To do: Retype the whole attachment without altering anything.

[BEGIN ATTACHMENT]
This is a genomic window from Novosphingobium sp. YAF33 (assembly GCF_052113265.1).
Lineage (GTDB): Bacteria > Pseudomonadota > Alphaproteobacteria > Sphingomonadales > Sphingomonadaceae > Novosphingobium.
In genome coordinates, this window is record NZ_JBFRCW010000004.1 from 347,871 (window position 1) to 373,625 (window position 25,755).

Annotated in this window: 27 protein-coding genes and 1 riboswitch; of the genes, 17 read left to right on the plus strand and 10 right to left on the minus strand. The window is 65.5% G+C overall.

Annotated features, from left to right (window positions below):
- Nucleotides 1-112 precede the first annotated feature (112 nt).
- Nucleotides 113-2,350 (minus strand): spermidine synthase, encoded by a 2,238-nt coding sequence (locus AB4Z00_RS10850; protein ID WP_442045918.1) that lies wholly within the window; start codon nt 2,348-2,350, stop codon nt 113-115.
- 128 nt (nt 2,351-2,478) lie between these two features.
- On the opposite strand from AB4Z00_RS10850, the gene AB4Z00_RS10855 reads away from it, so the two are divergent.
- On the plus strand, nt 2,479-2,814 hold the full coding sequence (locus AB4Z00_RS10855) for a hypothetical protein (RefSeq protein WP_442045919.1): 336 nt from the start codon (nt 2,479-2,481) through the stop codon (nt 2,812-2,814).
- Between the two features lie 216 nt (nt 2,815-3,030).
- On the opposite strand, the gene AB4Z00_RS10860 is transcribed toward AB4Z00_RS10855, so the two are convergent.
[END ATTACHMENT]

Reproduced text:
This is a genomic window from Novosphingobium sp. YAF33 (assembly GCF_052113265.1).
Lineage (GTDB): Bacteria > Pseudomonadota > Alphaproteobacteria > Sphingomonadales > Sphingomonadaceae > Novosphingobium.
In genome coordinates, this window is record NZ_JBFRCW010000004.1 from 347,871 (window position 1) to 373,625 (window position 25,755).

Annotated in this window: 27 protein-coding genes and 1 riboswitch; of the genes, 17 read left to right on the plus strand and 10 right to left on the minus strand. The window is 65.5% G+C overall.

Annotated features, from left to right (window positions below):
- Nucleotides 1-112 precede the first annotated feature (112 nt).
- Nucleotides 113-2,350 (minus strand): spermidine synthase, encoded by a 2,238-nt coding sequence (locus AB4Z00_RS10850; protein ID WP_442045918.1) that lies wholly within the window; start codon nt 2,348-2,350, stop codon nt 113-115.
- 128 nt (nt 2,351-2,478) lie between these two features.
- On the opposite strand from AB4Z00_RS10850, the gene AB4Z00_RS10855 reads away from it, so the two are divergent.
- On the plus strand, nt 2,479-2,814 hold the full coding sequence (locus AB4Z00_RS10855) for a hypothetical protein (RefSeq protein WP_442045919.1): 336 nt from the start codon (nt 2,479-2,481) through the stop codon (nt 2,812-2,814).
- Between the two features lie 216 nt (nt 2,815-3,030).
- On the opposite strand, the gene AB4Z00_RS10860 is transcribed toward AB4Z00_RS10855, so the two are convergent.